Russia says meat imports deal clears obstacle to WTO
Russia, aiming to join the World Trade Organization by the end of the year, has arrived at a compromise on meat imports, which have been a sticking point in final talks.
Russia regulates meat imports with annual tariff quotas, under which certain volumes may be imported at a discount tariff, while volumes above the quotas may be imported at a high tariff to encourage the country s own pork and poultry industry.
Terms of the deal were not released but involved a change in quotas.
U.S. Trade Representative Ron Kirk said he was confident that Russia would be able to resolve remaining issues in order to join the WTO this year.
CFIA holds the line on export fees
Shippers of livestock and embryos from Canada can expect their export certification fees to stay the same for about the next two years.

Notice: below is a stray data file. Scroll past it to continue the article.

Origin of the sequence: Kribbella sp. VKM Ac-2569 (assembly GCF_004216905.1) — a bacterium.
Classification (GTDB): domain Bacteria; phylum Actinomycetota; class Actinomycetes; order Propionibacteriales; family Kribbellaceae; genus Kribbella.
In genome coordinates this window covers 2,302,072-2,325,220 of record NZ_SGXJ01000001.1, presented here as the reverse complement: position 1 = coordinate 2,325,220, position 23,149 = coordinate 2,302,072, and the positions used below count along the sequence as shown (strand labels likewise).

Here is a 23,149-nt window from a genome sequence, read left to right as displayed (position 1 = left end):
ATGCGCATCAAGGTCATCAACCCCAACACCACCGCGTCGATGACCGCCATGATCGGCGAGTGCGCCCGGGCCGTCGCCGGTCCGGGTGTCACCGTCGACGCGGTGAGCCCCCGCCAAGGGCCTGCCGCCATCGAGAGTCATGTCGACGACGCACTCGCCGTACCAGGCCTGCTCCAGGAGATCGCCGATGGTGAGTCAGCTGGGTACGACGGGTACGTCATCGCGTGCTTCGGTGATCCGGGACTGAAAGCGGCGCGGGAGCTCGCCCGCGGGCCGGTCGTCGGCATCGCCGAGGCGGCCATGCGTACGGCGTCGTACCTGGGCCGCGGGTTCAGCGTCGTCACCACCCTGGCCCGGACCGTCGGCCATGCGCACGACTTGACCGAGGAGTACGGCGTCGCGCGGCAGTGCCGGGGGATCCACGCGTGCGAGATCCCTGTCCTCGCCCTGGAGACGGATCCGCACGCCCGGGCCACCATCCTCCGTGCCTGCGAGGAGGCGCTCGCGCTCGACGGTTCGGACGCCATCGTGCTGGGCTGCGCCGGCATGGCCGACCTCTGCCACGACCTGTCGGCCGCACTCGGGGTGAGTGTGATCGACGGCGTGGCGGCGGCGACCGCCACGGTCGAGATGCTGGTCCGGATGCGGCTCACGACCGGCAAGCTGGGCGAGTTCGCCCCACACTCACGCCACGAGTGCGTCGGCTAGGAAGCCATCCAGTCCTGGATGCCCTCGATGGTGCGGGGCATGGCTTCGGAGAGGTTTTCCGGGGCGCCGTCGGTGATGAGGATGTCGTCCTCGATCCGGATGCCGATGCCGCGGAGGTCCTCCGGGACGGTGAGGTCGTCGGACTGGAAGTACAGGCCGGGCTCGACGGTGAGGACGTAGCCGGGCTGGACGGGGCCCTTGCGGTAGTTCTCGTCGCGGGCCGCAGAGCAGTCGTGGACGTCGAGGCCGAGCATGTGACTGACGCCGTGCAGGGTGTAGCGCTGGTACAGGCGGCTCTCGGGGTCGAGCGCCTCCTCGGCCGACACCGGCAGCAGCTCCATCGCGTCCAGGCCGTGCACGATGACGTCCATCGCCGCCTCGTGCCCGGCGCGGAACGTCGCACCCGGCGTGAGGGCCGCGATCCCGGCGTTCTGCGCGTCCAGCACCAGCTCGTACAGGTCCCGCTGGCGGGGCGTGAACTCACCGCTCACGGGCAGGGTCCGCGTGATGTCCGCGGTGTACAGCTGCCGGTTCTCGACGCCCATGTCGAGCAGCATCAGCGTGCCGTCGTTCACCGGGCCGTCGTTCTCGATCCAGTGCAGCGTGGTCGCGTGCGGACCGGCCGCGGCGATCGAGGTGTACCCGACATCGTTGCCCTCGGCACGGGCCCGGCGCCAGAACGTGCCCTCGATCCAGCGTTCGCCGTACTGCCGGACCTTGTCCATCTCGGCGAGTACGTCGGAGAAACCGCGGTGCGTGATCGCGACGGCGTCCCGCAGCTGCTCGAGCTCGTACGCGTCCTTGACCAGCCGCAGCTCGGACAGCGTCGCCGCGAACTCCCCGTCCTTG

The Canadian Food Inspection Agency said late last month it will continue to cap its user fees at $75 until September 2013 for a specific list of livestock and embryo industries.
Between now and then, the CFIA said it plans to work with those industries to modernize the user fee structure.
The user fee cap is specific to export certification fees that are now charged on a per-unit basis with no upper limit, CFIA said. The cap applies to certain swine, cattle, flightless birds, poultry, hatching eggs, horses, sheep and goats, plus the embryo export sector.
The decision to extend the cap on user fees is expected to save livestock producers up to $2.7 million, the government said Thursday.
The agency hasn t increased its fees or instituted new ones since CFIA was created in 1997, the government said.
The fee schedule is to be modernized as it hasn t kept pace with technological advances, the government added.
Furthermore, shipments of live animals and embryos are now much larger than were originally anticipated.
Until the fees can be reworked, however, the continued fee cap will have no impact on the level of inspection or the health of animals, the government said.